The Bantu first originated around the Benue-Cross rivers area in southeastern Nigeria and spread over Africa to the Zambia area. Sometime in the second millennium BC, perhaps triggered by the drying of the Sahara and pressure from the migration of people from the Sahara into the region, they were forced to expand into the rainforests of central Africa (phase I). In the 1st millennium BC, they began a more rapid second phase of expansion beyond the forests into southern and eastern Africa, and again in the 1st millennium AD as new agricultural techniques and plants were developed in Zambia. By about AD 1000 it had reached modern day Zimbabwe and South Africa. In Zimbabwe a major southern hemisphere empire was established, with its capital at Great Zimbabwe. By the 14th or 15th century, the Empire had surpassed its resources and had collapsed.

Pacific

The islands of the Pacific were the last region on Earth to be populated by humans, as recently as 15 to 12 centuries ago.

With the art of open-sea navigation involving the most confident and courageous use of the available technologies of boat-building, combined with the most sophisticated understanding of currents and prevailing winds, the Polynesians, starting with the Lapita culture, have proven to be the most successful in the art of navigation, if the permanent spread of culture is taken into account, for the Norse adventurers in the North Atlantic and the Arab traders in the Indian Ocean did not create permanent settlements. The Lapita people, who got their name from the archaeological site in Lapita, New Caledonia, where their characteristic pottery was first discovered, came from Austronesia, probably New Guinea. Their navigation skills took them to the Solomon Islands, around 1600 BC, and later to Fiji and Tonga. By the beginning of the 1st millennium BC, most of Polynesia was a loose web of thriving cultures who settled on the islands' coasts and lived off the sea. By 500 BC Micronesia was completely colonized; the last region of Polynesia to be reached was New Zealand in around AD 1000.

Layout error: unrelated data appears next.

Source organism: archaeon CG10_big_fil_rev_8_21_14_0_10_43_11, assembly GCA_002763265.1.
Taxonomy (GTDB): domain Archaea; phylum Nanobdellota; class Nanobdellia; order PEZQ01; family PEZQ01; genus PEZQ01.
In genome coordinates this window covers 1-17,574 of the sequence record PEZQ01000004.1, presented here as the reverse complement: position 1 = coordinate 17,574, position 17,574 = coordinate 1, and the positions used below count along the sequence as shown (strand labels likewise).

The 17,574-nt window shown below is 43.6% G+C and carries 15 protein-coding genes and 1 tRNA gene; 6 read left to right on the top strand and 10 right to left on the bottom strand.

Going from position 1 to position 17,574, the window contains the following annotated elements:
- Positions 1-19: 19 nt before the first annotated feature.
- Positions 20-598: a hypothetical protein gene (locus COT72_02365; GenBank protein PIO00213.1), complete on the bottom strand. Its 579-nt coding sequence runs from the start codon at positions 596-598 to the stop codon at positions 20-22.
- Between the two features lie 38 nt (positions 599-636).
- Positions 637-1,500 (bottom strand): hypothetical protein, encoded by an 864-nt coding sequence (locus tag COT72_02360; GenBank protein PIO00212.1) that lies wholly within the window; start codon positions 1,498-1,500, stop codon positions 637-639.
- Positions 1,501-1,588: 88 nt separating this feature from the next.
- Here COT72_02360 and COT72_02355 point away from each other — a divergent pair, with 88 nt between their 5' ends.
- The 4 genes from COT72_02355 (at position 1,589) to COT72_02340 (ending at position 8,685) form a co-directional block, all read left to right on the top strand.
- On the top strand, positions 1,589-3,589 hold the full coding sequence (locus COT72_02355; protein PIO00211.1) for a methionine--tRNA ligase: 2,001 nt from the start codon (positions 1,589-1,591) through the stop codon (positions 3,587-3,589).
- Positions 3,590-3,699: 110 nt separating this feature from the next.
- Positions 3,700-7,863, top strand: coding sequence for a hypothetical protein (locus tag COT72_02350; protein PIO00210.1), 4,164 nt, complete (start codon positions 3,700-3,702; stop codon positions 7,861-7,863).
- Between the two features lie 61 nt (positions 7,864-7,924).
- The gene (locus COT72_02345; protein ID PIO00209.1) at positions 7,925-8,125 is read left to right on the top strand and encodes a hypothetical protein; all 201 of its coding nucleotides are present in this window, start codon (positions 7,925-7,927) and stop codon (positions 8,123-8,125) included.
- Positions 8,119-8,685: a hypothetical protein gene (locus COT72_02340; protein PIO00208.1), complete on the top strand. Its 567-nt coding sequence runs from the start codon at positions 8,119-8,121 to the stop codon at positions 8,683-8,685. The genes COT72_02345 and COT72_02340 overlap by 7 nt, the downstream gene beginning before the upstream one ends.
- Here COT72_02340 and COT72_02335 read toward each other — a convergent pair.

Polynesian migration patterns also have been studied by linguistic analysis, and recently by analyzing characteristic genetic alleles of today's inhabitants. Both methods resulted in supporting the original archaeological findings.

Arctic

The Inuit are the descendants of what anthropologists call the Thule culture, a nomadic people who emerged from western Alaska around 1000 CE and spread eastwards across the Arctic, displacing the related Dorset culture (in Inuktitut, the "Tuniit"). Researchers believe that the Dorset culture lacked dogs, boats and other technologies that gave the expanding Inuit society a large advantage over them. By 1300, the Inuit had settled west Greenland, and finally moved into east Greenland over the following century.

Eurasian

Indo-Europeans

The Indo-European migration had variously been dated to the end of the Neolithic (Marija Gimbutas: Corded ware, Yamna, Kurgan), the early Neolithic (Colin Renfrew: Starčevo-Körös, Linearbandkeramic) and the late Palaeolithic (Marcel Otte, Paleolithic Continuity Theory).

The speakers of the Proto-Indo-European language are usually believed to have originated to the North of the Black Sea (today Eastern Ukraine and Southern Russia), and from there they gradually migrated into, and spread their language by cultural diffusion to, Anatolia, Europe, and Central Asia Iran and South Asia starting from around the end of the Neolithic period (see Kurgan hypothesis). Other theories, such as that of Colin Renfrew, posit their development much earlier, in Anatolia, and claim that Indo-European languages and culture spread as a result of the agricultural revolution in the early Neolithic.